New CAL plane briefly grounded in Canada

(Trinidad Guardian) A new Caribbean Airlines (CAL) Boeing 767 aircraft was temporarily grounded yesterday in Canada causing a delay to passengers en route to T&T. Caribbean Airlines communication manager Clint Williams told the T&T Guardian the flight, BW 610 to Toronto, had been flawless but on arrival officials noticed an indicator light drawing their attention to a flap part.

Flaps are mounted on the trailing edges of the wings to reduce the speed at which an aircraft can be safely flown and to increase the angle of descent for landing. Williams said the part was changed on the ground at the Toronto airport.

He said there was a delay to accommodate a rest for the crew but added that the return flight was flawless. Less than two weeks ago, one of the airline’s newly-acquired ATR 72-600s, flight BW 300, had to return to Piarco Airport after an engine casing became detached shortly after take-off.

No one was hurt in the incident and Williams said investigations were still continuing. He also confirmed that the airline awaited a final report on flight BW 523, which slid off the runway in Guyana in July last year. The plane, also a Boeing 737, crashed through a fence at the Cheddi Jagan International Airport and broke in two before stopping at the edge of a ravine.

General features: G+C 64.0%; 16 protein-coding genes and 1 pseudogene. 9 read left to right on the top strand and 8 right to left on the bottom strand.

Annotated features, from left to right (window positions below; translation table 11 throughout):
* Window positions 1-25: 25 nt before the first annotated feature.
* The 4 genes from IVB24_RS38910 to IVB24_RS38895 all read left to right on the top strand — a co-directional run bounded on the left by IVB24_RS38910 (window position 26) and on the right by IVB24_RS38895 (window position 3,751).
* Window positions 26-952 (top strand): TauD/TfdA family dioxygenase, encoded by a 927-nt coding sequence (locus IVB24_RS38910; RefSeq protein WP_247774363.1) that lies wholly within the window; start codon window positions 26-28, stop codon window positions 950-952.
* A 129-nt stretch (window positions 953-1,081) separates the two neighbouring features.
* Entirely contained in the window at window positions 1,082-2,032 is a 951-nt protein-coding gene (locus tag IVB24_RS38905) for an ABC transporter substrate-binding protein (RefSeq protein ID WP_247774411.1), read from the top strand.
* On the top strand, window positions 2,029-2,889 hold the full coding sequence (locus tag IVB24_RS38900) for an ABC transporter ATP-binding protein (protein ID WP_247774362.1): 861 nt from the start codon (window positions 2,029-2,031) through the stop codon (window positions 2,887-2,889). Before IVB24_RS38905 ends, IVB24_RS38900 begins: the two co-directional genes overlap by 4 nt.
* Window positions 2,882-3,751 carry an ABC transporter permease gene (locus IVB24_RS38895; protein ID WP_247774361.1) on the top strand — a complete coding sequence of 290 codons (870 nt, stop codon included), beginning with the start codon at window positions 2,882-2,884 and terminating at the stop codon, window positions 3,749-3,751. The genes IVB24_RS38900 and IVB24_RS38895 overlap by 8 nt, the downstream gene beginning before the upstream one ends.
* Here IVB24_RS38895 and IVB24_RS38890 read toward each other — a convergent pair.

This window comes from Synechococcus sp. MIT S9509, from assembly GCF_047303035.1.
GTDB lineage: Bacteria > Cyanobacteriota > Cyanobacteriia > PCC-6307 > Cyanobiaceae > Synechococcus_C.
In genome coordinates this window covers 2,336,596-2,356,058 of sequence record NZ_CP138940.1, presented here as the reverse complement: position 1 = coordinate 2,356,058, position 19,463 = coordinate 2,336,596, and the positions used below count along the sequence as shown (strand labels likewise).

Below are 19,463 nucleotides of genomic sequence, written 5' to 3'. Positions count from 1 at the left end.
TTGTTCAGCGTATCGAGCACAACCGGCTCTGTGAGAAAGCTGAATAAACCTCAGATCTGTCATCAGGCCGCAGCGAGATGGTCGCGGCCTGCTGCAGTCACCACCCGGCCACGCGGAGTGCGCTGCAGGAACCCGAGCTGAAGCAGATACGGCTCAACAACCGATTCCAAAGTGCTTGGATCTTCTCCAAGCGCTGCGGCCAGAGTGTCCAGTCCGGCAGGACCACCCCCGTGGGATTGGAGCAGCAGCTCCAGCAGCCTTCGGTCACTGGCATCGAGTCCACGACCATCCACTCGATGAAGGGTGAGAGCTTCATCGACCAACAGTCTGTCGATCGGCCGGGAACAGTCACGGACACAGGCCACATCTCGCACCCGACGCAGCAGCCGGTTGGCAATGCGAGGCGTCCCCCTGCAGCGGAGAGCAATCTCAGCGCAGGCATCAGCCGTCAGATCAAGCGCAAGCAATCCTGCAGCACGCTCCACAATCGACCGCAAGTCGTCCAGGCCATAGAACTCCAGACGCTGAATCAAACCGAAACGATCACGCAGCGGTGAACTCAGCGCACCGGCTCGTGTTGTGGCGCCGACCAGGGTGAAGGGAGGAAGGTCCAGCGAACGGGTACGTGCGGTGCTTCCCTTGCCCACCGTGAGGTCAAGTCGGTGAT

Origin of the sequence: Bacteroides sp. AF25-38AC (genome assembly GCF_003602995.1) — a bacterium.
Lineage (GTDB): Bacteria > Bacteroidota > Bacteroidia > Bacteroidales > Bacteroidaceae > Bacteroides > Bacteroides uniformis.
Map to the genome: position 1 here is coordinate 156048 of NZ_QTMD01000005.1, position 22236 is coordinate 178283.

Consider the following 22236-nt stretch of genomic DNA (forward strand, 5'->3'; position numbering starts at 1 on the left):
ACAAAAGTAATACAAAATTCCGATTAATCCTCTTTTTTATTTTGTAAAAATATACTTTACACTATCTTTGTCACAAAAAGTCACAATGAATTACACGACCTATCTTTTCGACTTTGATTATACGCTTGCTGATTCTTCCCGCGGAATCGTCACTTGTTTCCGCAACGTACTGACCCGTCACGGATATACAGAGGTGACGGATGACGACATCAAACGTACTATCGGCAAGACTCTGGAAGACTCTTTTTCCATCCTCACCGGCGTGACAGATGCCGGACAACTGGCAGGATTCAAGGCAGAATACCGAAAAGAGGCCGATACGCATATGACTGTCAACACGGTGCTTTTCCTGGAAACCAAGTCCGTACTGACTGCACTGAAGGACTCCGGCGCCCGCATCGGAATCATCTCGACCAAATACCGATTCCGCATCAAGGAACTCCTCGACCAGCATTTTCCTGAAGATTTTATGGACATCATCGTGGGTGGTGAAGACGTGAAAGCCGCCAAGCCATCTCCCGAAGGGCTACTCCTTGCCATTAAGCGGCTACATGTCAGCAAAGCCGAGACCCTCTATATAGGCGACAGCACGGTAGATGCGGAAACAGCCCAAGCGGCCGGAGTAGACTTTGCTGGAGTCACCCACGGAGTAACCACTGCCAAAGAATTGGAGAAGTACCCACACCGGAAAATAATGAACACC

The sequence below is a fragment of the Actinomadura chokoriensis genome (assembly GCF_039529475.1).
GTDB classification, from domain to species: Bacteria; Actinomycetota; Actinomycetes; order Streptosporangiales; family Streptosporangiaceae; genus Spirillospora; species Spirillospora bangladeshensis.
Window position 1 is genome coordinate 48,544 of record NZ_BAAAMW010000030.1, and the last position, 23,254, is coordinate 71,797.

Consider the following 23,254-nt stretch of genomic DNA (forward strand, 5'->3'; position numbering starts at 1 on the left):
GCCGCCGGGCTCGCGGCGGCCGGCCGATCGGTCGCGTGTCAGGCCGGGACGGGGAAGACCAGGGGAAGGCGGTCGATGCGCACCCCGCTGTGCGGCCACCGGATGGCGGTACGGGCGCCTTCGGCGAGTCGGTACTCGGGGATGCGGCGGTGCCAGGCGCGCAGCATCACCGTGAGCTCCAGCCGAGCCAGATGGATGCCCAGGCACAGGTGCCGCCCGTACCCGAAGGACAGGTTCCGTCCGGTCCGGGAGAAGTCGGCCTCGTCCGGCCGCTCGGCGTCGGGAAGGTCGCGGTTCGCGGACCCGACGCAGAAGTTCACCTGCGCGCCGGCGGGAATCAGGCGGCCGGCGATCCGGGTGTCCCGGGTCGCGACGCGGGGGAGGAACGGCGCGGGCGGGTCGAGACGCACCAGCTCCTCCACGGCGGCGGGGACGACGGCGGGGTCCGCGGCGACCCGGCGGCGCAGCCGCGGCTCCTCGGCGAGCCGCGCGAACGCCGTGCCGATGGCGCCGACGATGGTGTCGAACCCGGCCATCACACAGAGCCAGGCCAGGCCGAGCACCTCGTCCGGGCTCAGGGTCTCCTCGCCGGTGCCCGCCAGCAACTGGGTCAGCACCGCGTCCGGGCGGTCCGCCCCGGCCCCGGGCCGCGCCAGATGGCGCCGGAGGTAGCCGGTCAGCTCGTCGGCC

The preliminary findings of an investigation by the Guyana Civil Aviation Authority, released earlier this year, suggested the pilot might have undertaken a “long landing”  and did not have enough space to bring the aircraft to a safe stop. “One must consider that aircraft are machines and will have mechanical issues daily,” said Williams.

He said because of the airline’s safety standards, CAL would not allow an aircraft to fly unless it was perfect. “Our aircraft’s reliability and safety meet and exceed international standards,” Williams added.



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